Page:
Review: Invincible #57


Crossovers. Why’d it have to be crossovers?


Crossovers are one of those occurrences in comics where a character from one title appears in the pages of another title and vice versa.  Generally, these events happen in the pages of titles from large publishers, and is a way to remind readers that the company’s universe is big and organic. Invincible, on the other hand, works perfectly well as a stand-alone universe in and of itself, so when characters begin to make more than a referential appearance in the pages, I get a bit concerned.

Especially when the crossover features characters created by the same person.

invincible_cov57.jpgI’m not one to blindly follow a writer or an artist to whatever project they are working on next.  For those who have been reading this site since the beginning, I’m pretty sure you know that by now.  So, when I reveal I’m only a casual reader of The Walking Dead, and I’ve never picked up an issue of The Astounding Wolf-Man, it isn’t because I don’t like Robert Kirkman, it’s just that I like Invincible so much more.

Wolf-Man’s appearance in this issue not only leads to potential confusion because readers may not have experienced this character before, but it also brings into question how much more money is being paid out to the creator.  I don’t claim to know all the goings on in Kirkman’s mind, nor the behind the scenes workings of Image Comics, but when readers are forced to purchase The Astounding Wolf-Man #11 to find out if Wolf-Man and Invincible make it out of Cecil’s white room and the horde of zombie robots, it gets me thinking that this is simply a money gimmick.

Now granted, this kind of gimmick is done all the time at DC and Marvel, but DC and Marvel own their properties, so they could just as easily feature a crossover between the JSA and JLA as they could the JSA and Ambush Bug, and everything is good with the world.  But in a creator owned environment, this crossover seems to be a way of lining the creator’s pocket twice as sales jump for the lesser title.  Would I be this concerned if this crossover featured Savage Dragon and Invincible? No, since the two characters are owned by two different creators. Since the preview of the next issue of Invincible features he and Atom Eve flying about, I can pretty much guess everything is going to work out fine, so I’m not going to buy into this particular crossover.

I like Kirkman, and I like Invincible, but had this guest appearance been kept to the Invincible title only, I wouldn’t be grousing so much.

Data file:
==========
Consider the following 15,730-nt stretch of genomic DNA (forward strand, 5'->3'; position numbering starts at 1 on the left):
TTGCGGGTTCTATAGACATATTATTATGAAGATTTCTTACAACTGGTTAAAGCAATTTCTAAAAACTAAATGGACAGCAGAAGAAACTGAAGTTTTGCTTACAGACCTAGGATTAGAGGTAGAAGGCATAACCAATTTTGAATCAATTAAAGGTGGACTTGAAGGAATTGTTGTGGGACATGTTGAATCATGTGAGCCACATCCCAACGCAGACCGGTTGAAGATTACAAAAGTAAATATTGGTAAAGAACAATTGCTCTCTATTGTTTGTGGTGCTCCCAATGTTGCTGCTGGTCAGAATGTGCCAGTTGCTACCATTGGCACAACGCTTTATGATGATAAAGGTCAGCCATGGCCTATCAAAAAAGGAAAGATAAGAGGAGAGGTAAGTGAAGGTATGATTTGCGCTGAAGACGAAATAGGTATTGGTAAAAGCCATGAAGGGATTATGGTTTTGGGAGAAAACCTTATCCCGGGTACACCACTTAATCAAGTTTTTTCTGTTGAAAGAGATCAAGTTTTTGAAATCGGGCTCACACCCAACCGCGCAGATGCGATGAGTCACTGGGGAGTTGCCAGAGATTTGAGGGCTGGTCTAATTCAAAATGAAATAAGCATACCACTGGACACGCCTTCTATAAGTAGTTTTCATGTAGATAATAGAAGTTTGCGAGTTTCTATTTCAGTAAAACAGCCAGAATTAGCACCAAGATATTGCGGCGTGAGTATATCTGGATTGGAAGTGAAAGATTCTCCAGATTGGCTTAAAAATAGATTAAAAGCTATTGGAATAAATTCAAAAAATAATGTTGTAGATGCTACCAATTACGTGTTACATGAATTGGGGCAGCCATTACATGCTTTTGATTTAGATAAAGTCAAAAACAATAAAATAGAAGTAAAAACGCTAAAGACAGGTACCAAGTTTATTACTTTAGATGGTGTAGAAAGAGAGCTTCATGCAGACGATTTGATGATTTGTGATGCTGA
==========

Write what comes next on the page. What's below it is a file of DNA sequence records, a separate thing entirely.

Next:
I shall now step off the soap box.

Believing Cecil and his ilk are behind the spy probe that was destroyed last issue, Invincible confronts the government head honcho, who proclaims innocence.  However, should Invincible assist in the take down of a rampaging giant, and bring in Wolf-Man to boot, he’ll do what he can to see who is the real culprit.

One thing leads to another, and as misunderstandings are another trope in crossover events, there is a bit of a tussle between Invincible and Wolf-Man until Mark takes a moment to actually listen to Wolf-Man’s pleads of innocence.  From there, he’s convinced Cecil will let Wolf-Man go should he turn himself in and explain what really happened, but as you might have already surmised from my earlier allusion, Mark and Wolf-Man are both in jeopardy by issue’s end.

Yes, there is a lot of Bang! Pow! in this issue, but that’s what’s needed. Mark has just spent an entire issue dealing with heavy subject matter, so a return to traditional superhero fare is welcome.

The Good

  • Robot talks to Robot
  • Kid Invincible is more than willing to join a superhero team
  • Fight scenes, fight scenes, fight scenes
  • I like the Wolf-Man character

The Bad

  • A crossover requiring me to buy another $2.99 issue that I normally wouldn’t
  • I wish this were wrapped up in the same title
  • An editor’s note or two would be helpful

Forgetting the crossover concern, this is another good issue from Kirkman and crew.  The drama plays out well, and interactions with other characters is spot on. The pacing, layout and art rock once again, which can only mean one thing – Invincible #57 is good enough to earn 4 out of 5 Stars.